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News & Press: SARS News & Tax Administration

The TAB and jeopardy assessments

25 July 2011   (0 Comments)
Posted by: SAIT Technical
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by Michael Stein (Taxnet, LexisNexis)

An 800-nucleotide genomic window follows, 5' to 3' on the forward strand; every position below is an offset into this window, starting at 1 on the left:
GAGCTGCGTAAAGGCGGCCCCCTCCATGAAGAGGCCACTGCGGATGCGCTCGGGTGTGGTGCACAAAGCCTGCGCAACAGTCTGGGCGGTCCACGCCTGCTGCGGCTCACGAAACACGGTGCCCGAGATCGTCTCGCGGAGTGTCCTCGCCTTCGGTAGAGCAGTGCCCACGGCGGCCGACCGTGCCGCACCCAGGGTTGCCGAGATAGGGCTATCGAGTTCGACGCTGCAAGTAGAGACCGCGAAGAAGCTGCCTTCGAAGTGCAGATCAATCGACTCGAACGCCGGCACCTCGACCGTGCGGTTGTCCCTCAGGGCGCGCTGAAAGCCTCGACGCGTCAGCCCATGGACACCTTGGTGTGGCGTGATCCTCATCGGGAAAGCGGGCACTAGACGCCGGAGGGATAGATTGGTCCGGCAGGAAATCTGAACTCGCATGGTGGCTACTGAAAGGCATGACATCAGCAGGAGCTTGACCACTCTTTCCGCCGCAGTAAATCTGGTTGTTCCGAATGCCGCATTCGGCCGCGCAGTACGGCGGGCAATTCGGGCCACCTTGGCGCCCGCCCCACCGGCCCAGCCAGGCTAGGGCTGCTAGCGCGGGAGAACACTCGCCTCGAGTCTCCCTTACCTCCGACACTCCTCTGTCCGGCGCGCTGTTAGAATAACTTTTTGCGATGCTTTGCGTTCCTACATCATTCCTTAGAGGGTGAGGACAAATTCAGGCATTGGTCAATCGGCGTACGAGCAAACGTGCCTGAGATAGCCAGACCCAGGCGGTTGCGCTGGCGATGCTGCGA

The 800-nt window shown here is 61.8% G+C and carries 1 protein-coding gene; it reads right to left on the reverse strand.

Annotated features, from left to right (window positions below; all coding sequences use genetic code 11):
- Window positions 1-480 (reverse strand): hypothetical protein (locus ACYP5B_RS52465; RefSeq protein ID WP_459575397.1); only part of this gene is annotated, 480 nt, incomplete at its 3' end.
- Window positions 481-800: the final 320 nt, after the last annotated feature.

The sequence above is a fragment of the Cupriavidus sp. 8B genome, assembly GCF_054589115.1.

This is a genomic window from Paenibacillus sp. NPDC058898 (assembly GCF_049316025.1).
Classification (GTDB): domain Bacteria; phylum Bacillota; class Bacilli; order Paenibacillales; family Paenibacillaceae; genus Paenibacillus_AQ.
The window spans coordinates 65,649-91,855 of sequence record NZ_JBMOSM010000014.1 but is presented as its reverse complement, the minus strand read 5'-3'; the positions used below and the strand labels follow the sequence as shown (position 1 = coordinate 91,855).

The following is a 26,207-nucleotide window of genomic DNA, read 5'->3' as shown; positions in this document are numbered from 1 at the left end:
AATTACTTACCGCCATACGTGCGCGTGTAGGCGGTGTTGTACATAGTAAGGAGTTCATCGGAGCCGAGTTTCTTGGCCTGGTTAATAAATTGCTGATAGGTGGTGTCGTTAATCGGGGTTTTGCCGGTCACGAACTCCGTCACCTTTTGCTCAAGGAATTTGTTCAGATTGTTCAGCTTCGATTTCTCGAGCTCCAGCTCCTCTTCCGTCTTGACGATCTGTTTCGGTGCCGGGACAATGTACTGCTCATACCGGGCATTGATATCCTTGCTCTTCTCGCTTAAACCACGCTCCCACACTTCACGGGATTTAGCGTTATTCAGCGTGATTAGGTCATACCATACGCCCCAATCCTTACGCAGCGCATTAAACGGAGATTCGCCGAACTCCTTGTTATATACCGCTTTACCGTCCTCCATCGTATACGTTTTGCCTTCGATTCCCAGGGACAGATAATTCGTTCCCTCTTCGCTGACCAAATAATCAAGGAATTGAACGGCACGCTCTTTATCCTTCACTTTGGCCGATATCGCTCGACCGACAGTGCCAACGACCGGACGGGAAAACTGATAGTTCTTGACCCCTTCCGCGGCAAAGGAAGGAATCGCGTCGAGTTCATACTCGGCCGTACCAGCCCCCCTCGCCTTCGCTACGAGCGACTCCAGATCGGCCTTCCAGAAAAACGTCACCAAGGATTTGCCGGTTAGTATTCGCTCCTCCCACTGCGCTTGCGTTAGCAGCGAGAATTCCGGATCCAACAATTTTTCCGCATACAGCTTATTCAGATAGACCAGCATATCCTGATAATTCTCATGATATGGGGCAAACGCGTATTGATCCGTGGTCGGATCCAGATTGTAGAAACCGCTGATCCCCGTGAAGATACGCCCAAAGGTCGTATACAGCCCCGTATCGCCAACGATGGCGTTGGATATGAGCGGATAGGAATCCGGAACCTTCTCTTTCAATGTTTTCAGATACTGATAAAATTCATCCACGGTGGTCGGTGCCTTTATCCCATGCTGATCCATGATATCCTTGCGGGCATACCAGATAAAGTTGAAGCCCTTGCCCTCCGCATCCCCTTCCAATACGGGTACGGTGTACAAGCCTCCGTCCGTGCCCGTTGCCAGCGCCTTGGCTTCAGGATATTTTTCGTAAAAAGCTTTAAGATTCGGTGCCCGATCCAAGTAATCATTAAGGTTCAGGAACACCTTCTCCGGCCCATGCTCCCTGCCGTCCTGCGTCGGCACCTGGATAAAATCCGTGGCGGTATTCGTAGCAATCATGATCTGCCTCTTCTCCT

One of the most important events in recent years in the field of taxation is the appearance of the Tax Administration Bill (tab), which radically affects the interface between taxpayers and sars and sars and tax practitioners. The Bill is massive and runs to no fewer than 272 clauses, as well as a schedule with 191 paragraphs. One of the many new concepts introduced by the Bill is that of a ‘jeopardy assessment’. Once the Bill is passed and becomes an Act, which is inevitable, s 94(1) will provide that sars may make a jeopardy assessment in advance of the date on which a return is normally due, if a senior sars official is satisfied that it is required to secure the collection of tax that would otherwise be in jeopardy. It would seem that the usual rights of objection and appeal under the tab would apply to a jeopardy assessment. Section 95 deals with estimated assessments, including jeopardy assessments. It provides, amongst other things, that sars may make a jeopardy assessment based in whole or in part on an estimate if the taxpayer fails to submit a return as required or submits a return or information that is incorrect or inadequate and states that sars must make the estimate based on information readily available to it. Furthermore, if the taxpayer is unable to submit an accurate return, a senior sars official may agree in writing with the taxpayer as to the amount of tax chargeable and issue an assessment accordingly, which assessment is not subject to objection or appeal. Back to what s 94 says. Section 94(2) provides that in addition to any other rights available to a taxpayer, he or she may make a review application to the High Court against a jeopardy assessment made under s 94 on the grounds that its amount is excessive or that the circumstances that justify a jeopardy assessment do not exist.


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